That Tandy 1000, with its noisy dot matrix printer and 16 color graphics, served as my primary computer until 1999 when I received an upgrade to a 60 MHz Gateway machine.

I’m going to go ahead and tag Rick Kierner since most of the data folks seem to have been tagged at this point.

Links for the week of 2008-12-26

SQL Server

Best practices for taking on the DBA role as a developer – Armando Prato covers the basics of what it takes to go from developer to DBA. This is a good article and one that’s very near and dear to my heart since I’m pulling myself away from the development world and into the DBA world (I’m almost there!).

Auto generated SQL Server keys – uniqueidentifier or IDENTITY – Armando Prato (who gets a double dose of link love) wrote a pretty well-balanced article about a subject that is often a source of contention between DBAs and developers – primary key types. I have a very strong bias towards using IDENTITY columns, but this article presents both sides of the argument.

Graphical Exeuction Plans for Simple SQL QueriesGrant Fritchey has had an excerpt from his book, Dissecting SQL Server Execution Plans published on simple-talk.com. It’s a great read, especially if you, like me, have often wondered how to read an execution plan. I can’t claim to be an expert after reading this article, but I can claim to have a much better understanding.

Development

Composite Architecture – The Open Close Principle as applied to system architecture – Ayende Rahien weighs in with his opinions on unit testing and talks about how it’s possible to architect and build a system that doesn’t really need to be unit tested, well not nearly as much as a standard system.

Early Christmas Present from PowerShell Team: Community Technology Preview-3 (CTP3) of Windows PowerShell V2 It’s just what it says: PowerShell 2 CTP3 is out. Get it while it’s hot!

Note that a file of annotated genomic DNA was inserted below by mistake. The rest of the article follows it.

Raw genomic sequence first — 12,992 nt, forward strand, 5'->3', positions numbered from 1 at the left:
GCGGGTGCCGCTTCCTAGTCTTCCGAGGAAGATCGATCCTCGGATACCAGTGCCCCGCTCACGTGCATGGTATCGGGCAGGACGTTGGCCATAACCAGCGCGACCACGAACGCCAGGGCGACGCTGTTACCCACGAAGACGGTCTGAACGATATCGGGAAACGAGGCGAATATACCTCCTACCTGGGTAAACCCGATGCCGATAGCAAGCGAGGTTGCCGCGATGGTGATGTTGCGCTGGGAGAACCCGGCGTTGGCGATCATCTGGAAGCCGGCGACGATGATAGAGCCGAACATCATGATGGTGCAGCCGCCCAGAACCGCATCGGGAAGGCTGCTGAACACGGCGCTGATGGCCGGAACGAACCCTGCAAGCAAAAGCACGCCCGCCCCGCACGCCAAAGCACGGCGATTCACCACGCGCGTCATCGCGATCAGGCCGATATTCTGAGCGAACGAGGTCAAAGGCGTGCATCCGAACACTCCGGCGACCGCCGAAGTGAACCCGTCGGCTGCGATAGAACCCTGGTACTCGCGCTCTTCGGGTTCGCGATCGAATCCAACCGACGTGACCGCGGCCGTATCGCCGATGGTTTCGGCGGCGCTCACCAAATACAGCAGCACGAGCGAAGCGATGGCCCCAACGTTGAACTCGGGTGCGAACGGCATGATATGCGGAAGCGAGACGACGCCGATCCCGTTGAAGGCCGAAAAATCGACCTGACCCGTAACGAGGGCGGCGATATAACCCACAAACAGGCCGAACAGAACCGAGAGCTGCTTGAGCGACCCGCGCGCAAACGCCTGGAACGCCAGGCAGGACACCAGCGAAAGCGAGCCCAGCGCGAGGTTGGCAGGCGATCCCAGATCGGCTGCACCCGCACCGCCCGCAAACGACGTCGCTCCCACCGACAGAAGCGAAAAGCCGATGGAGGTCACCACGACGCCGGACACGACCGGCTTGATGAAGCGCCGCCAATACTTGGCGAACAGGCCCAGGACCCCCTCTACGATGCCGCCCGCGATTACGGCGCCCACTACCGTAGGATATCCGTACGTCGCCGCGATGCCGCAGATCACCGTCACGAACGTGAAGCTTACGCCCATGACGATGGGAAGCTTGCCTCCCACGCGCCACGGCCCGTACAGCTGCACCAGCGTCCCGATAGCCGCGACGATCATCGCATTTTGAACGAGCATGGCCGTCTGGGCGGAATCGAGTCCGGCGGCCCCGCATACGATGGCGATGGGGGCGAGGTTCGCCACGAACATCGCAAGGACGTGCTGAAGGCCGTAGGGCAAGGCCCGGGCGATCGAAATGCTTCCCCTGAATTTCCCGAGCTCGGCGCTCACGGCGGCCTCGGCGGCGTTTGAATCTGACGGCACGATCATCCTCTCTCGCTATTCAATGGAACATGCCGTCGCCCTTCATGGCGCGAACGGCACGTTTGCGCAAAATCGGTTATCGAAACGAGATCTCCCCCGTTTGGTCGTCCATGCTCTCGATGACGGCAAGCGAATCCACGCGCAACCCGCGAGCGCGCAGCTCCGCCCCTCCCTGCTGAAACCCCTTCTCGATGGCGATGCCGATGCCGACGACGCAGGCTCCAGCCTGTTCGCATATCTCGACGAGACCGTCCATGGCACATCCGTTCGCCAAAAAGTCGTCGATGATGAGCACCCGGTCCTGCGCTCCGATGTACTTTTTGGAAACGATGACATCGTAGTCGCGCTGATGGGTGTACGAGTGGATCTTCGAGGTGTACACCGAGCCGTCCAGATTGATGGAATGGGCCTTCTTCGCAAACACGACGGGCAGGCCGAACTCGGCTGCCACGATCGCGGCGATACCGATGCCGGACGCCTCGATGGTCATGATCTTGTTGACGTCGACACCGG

General

Your idea sucks, now go do it anyway – Jason Cohen talks about starting a company. Many companies start out with a completely different idea than the finished product. Oddly enough, he mentions a game that I used to play online – Game Neverending – which eventually became flickr.

Nuclear Urbanism – Geoff Manaugh highlights a cool Google Maps mash up that lets you see what an atomic weapon would do to your home city. This really brings the scary power of these things to light. Just some food for thought.

Web Persona and Your Career – Tom LaRock makes some great points about how to present yourself on the web. Ultimately it comes down to being yourself. As I’ve started writing more for this blog I’m finding more of my voice as an author and I’m getting comfortable enough to start trying different things. Time will tell, but the important part is to just be yourself.

A brief note: Due to the holidays and work there will be no real blog post this week. I’m working on several post ideas and should be fleshing them out over the 5 day weekend and returning with more content in the new year.

Links for the Week 2008-12-19

SQL Server

Cloud Computing and me – TJay Belt delivers the best look at cloud computing that I’ve read yet.

Some interesting affects of Table Partitioning – Kent Tegels discusses some interest side effects of partitioning tables and indexes.

The N pillars of a well built database? – Louis Davidson is in the process of re-working his book and is thinking out loud about what makes for good database design.

Development

Iron Python 2.0 has been released – Denis Gobo sums up the newest release of the Iron Python language. This is a big thing – dynamic languages have finally arrived on the scene in the .NET Framework.

Disable WiFi with PowerShell – Rob Farley demonstrates PowerShell’s amazing abilities by giving a quick demo of how to disable WiFi through PowerShell.

General

Fractal – Jason Santa Maria is a Graphic Designer with Happy Cog Studios and is an avid photographer. He showcases his work on his blog in the daily photo feature. He always has a fresh take on what is sometimes a very mundane subject.

Breaking the Rules – Jason Cohen gives several examples of people and companies who have broken all of the rules in grand ways and succeeded. His post can be summed up with this gem of a sentence: ‘There’s no rule that can’t be broken, so long as it’s broken with purpose.’